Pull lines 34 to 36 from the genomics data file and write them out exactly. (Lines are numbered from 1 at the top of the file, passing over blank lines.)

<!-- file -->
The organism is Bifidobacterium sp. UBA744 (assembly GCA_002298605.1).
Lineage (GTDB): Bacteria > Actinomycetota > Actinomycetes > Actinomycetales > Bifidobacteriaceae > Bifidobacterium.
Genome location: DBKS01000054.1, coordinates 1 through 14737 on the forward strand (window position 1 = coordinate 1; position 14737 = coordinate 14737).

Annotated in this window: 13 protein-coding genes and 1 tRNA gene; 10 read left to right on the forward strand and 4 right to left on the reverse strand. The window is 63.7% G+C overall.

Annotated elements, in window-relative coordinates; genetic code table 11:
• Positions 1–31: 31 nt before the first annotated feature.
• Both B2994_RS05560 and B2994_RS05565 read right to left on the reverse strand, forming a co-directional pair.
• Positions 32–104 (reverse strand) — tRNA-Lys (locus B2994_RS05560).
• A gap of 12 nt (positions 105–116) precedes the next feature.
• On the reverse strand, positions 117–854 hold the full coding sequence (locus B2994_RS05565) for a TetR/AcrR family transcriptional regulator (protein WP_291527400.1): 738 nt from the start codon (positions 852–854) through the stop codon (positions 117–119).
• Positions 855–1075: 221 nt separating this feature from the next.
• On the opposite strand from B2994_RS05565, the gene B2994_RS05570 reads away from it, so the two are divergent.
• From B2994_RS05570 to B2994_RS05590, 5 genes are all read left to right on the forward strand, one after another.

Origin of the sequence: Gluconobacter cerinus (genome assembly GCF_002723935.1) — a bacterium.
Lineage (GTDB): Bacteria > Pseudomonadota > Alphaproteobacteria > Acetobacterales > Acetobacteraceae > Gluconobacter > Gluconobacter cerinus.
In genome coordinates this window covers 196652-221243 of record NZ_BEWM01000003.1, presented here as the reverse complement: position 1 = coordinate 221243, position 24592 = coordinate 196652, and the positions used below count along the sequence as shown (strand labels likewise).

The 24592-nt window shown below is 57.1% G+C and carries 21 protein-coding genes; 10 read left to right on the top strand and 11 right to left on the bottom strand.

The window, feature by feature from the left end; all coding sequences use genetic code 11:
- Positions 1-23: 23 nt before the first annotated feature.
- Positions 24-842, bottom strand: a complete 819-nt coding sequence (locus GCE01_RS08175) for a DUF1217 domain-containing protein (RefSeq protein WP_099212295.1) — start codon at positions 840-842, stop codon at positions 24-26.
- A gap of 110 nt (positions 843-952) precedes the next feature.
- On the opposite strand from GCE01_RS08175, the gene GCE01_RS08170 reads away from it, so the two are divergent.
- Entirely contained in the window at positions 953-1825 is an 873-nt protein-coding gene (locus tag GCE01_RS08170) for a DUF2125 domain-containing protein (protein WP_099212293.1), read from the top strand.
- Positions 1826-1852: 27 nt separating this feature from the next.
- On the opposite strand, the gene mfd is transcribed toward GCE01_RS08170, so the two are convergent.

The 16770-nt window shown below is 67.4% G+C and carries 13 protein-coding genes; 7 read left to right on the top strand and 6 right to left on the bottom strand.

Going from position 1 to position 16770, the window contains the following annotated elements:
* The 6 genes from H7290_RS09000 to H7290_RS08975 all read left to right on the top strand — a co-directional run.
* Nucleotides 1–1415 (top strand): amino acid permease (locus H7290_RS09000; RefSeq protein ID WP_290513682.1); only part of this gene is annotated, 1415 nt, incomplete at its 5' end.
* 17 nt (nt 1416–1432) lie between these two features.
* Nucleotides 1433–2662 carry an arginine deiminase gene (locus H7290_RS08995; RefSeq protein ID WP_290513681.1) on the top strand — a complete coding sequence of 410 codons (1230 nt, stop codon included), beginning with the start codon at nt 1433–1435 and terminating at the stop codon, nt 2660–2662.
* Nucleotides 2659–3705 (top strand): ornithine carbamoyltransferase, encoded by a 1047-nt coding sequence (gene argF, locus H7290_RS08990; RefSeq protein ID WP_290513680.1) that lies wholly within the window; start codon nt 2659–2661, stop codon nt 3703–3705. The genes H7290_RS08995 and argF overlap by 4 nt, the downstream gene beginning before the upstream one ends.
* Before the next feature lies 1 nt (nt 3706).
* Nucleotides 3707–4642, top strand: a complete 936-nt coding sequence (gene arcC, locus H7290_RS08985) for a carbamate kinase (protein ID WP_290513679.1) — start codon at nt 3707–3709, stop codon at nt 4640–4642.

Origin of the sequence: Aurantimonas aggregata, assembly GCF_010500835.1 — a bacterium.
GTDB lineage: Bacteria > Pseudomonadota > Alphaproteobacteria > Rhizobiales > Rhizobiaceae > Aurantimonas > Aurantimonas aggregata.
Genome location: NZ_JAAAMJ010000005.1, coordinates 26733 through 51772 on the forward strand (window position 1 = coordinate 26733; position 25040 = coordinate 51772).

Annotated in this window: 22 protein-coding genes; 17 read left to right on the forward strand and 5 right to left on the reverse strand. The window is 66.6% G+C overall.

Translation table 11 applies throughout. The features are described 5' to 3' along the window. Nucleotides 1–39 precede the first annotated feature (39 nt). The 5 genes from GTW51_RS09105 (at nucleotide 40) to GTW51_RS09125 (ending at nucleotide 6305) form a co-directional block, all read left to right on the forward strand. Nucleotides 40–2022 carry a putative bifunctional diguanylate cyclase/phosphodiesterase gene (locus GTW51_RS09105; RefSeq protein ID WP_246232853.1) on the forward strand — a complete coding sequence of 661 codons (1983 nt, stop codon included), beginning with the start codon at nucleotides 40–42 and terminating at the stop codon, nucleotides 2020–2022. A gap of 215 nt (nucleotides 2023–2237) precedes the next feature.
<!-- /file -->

* Nucleotides 3707–4642, top strand: a complete 936-nt coding sequence (gene arcC, locus H7290_RS08985) for a carbamate kinase (protein ID WP_290513679.1) — start codon at nt 3707–3709, stop codon at nt 4640–4642.

Origin of the sequence: Aurantimonas aggregata, assembly GCF_010500835.1 — a bacterium.
GTDB lineage: Bacteria > Pseudomonadota > Alphaproteobacteria > Rhizobiales > Rhizobiaceae > Aurantimonas > Aurantimonas aggregata.